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Ticks are small, parasitic arachnids that attach to hosts and feed on blood. They transmit a number of serious, and sometimes fatal, diseases. Different species of ticks carry specific diseases, and tick identification is helpful in determining the exposure of known tick-borne diseases. Most ticks look very similar, but the most common ticks that come in contact with people can be identified by their size, markings, and geographic location.
After hatching from eggs, ticks go through a larva and a nymph stage before becoming adult ticks. Larva ticks, also known as seed ticks, are about the size of a pinhead. These ticks are so tiny that an entomologist is needed for identification. Ticks in the nymph stage are still too small to be readily identified. The coloration and markings of adult ticks are easier to distinguish, especially on engorged ticks.
One of the considerations for tick identification is the size of the tick after feeding. Most adult ticks, before they feed, are about the size of a poppy seed. Both male and female ticks feed on blood, but the females generally expand in size more after a feeding than male ticks. Female brown dog ticks expand to the size of a raisin, while female wood ticks become as large as a small grape. Deer ticks remain small, even after feeding, enlarging only to the size of an apple seed.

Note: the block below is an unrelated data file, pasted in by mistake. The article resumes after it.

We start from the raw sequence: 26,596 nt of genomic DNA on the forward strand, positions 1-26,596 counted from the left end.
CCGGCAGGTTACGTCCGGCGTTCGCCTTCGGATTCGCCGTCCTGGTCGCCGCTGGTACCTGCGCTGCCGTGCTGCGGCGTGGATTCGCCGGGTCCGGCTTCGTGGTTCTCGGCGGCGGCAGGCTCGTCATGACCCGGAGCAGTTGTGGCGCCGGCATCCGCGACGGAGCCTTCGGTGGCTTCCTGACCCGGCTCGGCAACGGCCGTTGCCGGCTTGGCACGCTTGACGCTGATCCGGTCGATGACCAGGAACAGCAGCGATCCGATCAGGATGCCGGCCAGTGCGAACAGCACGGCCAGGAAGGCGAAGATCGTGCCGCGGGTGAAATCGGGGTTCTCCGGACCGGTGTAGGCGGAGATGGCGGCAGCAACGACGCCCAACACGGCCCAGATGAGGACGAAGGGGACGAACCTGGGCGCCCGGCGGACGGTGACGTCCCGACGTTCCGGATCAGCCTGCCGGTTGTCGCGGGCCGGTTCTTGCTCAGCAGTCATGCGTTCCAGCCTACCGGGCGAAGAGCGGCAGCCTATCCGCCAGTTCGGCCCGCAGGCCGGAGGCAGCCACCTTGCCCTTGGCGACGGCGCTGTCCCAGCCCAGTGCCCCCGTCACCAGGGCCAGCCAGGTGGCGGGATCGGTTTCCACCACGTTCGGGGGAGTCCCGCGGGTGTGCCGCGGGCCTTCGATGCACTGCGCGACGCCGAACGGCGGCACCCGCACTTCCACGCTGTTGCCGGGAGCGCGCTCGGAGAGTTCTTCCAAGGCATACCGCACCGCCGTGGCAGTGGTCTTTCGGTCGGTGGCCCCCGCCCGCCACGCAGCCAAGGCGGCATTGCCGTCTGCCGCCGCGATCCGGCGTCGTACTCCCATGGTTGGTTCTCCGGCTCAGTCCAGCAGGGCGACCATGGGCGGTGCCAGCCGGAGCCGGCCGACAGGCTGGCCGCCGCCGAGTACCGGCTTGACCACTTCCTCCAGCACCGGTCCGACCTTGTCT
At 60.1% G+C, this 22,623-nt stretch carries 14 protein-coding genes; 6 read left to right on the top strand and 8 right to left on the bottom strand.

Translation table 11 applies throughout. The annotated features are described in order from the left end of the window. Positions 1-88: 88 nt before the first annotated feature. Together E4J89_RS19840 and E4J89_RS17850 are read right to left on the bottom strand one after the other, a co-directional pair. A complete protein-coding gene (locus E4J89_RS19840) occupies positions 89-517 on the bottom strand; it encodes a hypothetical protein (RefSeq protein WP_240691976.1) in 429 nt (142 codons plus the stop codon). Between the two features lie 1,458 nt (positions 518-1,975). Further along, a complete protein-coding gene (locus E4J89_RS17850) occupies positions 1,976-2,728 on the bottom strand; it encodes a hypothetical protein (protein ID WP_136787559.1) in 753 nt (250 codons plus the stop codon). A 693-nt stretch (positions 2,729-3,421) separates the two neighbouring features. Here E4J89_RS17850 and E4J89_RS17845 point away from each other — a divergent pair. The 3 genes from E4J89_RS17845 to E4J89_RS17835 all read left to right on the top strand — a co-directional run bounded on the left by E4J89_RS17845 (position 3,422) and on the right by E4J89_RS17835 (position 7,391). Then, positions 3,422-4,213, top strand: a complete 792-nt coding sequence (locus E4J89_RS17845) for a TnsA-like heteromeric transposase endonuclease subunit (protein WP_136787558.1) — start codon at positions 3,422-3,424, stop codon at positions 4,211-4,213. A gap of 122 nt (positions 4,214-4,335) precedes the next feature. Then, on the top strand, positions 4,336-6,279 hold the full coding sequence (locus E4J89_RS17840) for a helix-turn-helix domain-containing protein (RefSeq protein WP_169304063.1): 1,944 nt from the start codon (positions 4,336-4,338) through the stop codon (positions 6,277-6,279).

Many species of ticks have distinctive markings or coloration that are used for tick identification. The front and rear legs of Australian paralysis ticks are darker than their other legs. A female lone star tick has a white spot on the middle of its back. A female wood tick has a silver spot behind its head parts, while a male has silver lines on its back. Some ticks, such as the brown dog tick, have no identifying markings.
Geographic location plays a large part in tick identification. Unless a tick has been carried to another location, most ticks are found in geographically distinct areas. Australian paralysis ticks are native only to a portion of eastern Australia. Deer ticks are dependent on white-tailed deer and are only found near populations of this deer species. The western black-legged tick is most often found in the western United States.
In many cases, positive tick identification can only be determined by an entomologist. Ticks saved for later identification should be kept moist, as they are harder to identify once they become dry and shrink. The tick should be placed in a paper towel moistened with alcohol or water and placed in a sealed container.
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